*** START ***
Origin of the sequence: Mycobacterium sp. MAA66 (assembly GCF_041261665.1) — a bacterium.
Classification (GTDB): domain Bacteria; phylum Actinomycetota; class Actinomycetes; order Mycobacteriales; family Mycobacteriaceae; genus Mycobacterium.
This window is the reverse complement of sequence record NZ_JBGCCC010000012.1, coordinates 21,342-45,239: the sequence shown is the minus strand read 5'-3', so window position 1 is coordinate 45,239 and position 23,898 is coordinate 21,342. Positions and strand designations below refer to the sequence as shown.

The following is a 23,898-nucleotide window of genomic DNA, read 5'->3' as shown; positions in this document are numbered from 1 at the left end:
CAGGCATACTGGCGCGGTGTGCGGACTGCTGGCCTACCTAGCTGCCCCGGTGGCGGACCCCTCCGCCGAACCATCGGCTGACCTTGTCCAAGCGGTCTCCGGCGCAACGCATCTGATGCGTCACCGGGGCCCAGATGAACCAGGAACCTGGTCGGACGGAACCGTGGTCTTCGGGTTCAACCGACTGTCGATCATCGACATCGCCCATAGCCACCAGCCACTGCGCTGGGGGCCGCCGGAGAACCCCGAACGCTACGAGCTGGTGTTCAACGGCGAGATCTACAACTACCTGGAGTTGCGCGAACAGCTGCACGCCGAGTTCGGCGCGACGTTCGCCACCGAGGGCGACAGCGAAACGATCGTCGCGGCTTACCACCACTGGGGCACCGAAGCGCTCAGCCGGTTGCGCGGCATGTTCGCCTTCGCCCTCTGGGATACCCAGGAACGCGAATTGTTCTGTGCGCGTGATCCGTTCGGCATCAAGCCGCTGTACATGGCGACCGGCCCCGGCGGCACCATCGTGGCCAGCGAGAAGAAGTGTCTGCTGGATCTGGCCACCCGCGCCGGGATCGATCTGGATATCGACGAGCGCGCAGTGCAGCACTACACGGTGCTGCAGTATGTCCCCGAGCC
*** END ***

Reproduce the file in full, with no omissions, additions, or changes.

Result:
Origin of the sequence: Mycobacterium sp. MAA66 (assembly GCF_041261665.1) — a bacterium.
Classification (GTDB): domain Bacteria; phylum Actinomycetota; class Actinomycetes; order Mycobacteriales; family Mycobacteriaceae; genus Mycobacterium.
This window is the reverse complement of sequence record NZ_JBGCCC010000012.1, coordinates 21,342-45,239: the sequence shown is the minus strand read 5'-3', so window position 1 is coordinate 45,239 and position 23,898 is coordinate 21,342. Positions and strand designations below refer to the sequence as shown.

The following is a 23,898-nucleotide window of genomic DNA, read 5'->3' as shown; positions in this document are numbered from 1 at the left end:
CAGGCATACTGGCGCGGTGTGCGGACTGCTGGCCTACCTAGCTGCCCCGGTGGCGGACCCCTCCGCCGAACCATCGGCTGACCTTGTCCAAGCGGTCTCCGGCGCAACGCATCTGATGCGTCACCGGGGCCCAGATGAACCAGGAACCTGGTCGGACGGAACCGTGGTCTTCGGGTTCAACCGACTGTCGATCATCGACATCGCCCATAGCCACCAGCCACTGCGCTGGGGGCCGCCGGAGAACCCCGAACGCTACGAGCTGGTGTTCAACGGCGAGATCTACAACTACCTGGAGTTGCGCGAACAGCTGCACGCCGAGTTCGGCGCGACGTTCGCCACCGAGGGCGACAGCGAAACGATCGTCGCGGCTTACCACCACTGGGGCACCGAAGCGCTCAGCCGGTTGCGCGGCATGTTCGCCTTCGCCCTCTGGGATACCCAGGAACGCGAATTGTTCTGTGCGCGTGATCCGTTCGGCATCAAGCCGCTGTACATGGCGACCGGCCCCGGCGGCACCATCGTGGCCAGCGAGAAGAAGTGTCTGCTGGATCTGGCCACCCGCGCCGGGATCGATCTGGATATCGACGAGCGCGCAGTGCAGCACTACACGGTGCTGCAGTATGTCCCCGAGCC